Whether you are the one paying or receiving spousal support, you should understand the concept of cohabitation and what it means for potentially ending or reducing spousal support. Simply living together with a new partner doesn’t automatically mean spousal support will end.
Cohabitation’s legal definition
Cohabitation requires the new partner to assume obligations equal to those that would result from an actual marriage. There are two parts to assuming those obligations: shared financial responsibility and consortium between two parties. Let’s discuss these two elements in more detail.
Part 1: Shared Financial Responsibility
If you are living with your new partner, are they helping to support you in any way? Conversely, are you supporting them financially? Spousal support received from an ex-spouse is provided only to support the other spouse, not the other spouse and their new partner.
What constitutes providing support? If you are sharing all the bills or you are opening joint accounts, putting both names on mortgages or leases, or combining funds, that could be evidence that the new partner is sharing the financial responsibility of supporting you. However, even if they are providing support, the next question the court would consider is how much support is being provided. If the financial assistance being provided is less than what the ex-spouse is paying in support, the court may review the order for spousal support and consider lowering the amount instead of terminating it.
A new partner could live with you the majority of the time, but contribute nothing financially, and a court could determine that it does meet the threshold for cohabitation. If the new partner is still maintaining a separate residence, paying all their own bills, and there are no joint financial obligations being undertaken, there would be no evidence of shared financial responsibility. In other words, you pay your bills, they pay theirs, and it doesn’t matter how much of the time they stay at your house.
However, if that new partner has completely moved in but contributes nothing financially, a court may still review the support order and reduce the amount of support based on what they think the new partner should be providing in terms of financial support.
Part II: Consortium
Consortium is the legal term for a romantic relationship, and it is the second required element to proving cohabitation. In addition to receiving financial support, the spouse and new partner must also function as husband and wife, sexually or otherwise.
Consortium does not mean sex. It includes mutual respect, fidelity, affection, society, cooperation, solace, comfort, aid of each other, friendship, and conjugal relations. The presence – or absence – of a sexual relationship does not determine if there is consortium. You can live like a married couple without a sexual relationship, and conversely, you may have a sexual relationship but just consider each other friends and nothing more. The intent of the relationship matters more, and how you present yourselves to the world: as a couple, or not.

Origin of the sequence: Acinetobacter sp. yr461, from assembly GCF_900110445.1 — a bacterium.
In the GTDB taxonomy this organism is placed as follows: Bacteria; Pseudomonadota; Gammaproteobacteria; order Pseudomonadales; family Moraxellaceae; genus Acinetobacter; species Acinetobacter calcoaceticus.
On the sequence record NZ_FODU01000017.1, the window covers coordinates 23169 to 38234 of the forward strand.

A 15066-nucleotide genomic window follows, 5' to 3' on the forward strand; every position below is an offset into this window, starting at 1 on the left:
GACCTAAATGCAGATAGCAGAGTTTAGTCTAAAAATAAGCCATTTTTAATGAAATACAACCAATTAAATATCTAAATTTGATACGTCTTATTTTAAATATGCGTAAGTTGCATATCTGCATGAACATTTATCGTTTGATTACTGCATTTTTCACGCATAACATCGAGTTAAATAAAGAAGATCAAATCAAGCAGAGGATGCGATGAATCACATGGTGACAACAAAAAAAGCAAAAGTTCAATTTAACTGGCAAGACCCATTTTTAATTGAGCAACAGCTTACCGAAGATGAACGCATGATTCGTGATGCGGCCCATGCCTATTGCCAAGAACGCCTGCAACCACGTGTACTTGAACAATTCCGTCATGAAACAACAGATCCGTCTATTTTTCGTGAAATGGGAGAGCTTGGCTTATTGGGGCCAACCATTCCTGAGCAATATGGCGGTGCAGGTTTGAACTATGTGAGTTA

Proving that your ex is receiving financial support from a new partner can be a big hurdle to jump. How do you know if the new partner is providing food or clothing, sharing the expense of the housing and utility costs, or co-mingling assets? You may be able to see that they are living together, but proving cohabitation is much harder.
Consortium might be more obvious. Has your ex changed their Facebook status to “in a relationship”? Are they posting pictures calling the new person their girlfriend or boyfriend? How they present themselves on social media, and to the world at large, may be on display for everyone to see.
There is no silver bullet
There are so many different circumstances surrounding cohabitation that each case must be reviewed on its own merits. Don’t think because your ex moves in with someone that you can yell “Cohabitation!” and terminate your spousal support. Don’t think that you can’t move in with your new partner or you’ll automatically lose all of your spousal support. And don’t assume that support is an all-or-nothing proposition… it can always be modified instead of terminated.
Your best bet
If you’re paying spousal support and think your ex is either receiving support from a new partner or supporting a new partner, it’s time to get some legal advice. If you’re receiving spousal support and you’re thinking about living with your new love interest, it’s time to get some legal advice. The choices you make now could have a large financial impact on your future, and you need to make sure you’re aware of the consequences of your decisions.
It’s best to contact a lawyer who practices family and divorce law, like the experts at Kirkland & Sommers. A family law specialist will be able to help you define cohabitation and will be intimately familiar with the case law outlining cohabitation. They’ll also have the experience with local courts and can tell you how certain arrangements may be viewed by some magistrates. You’ll also learn what type of evidence to collect or look for to prove your position.
Regardless of which side of this issue you may be on, we can help. Call the experts at Kirkland & Sommers for your free consultation today and let us help you protect your rights and your money.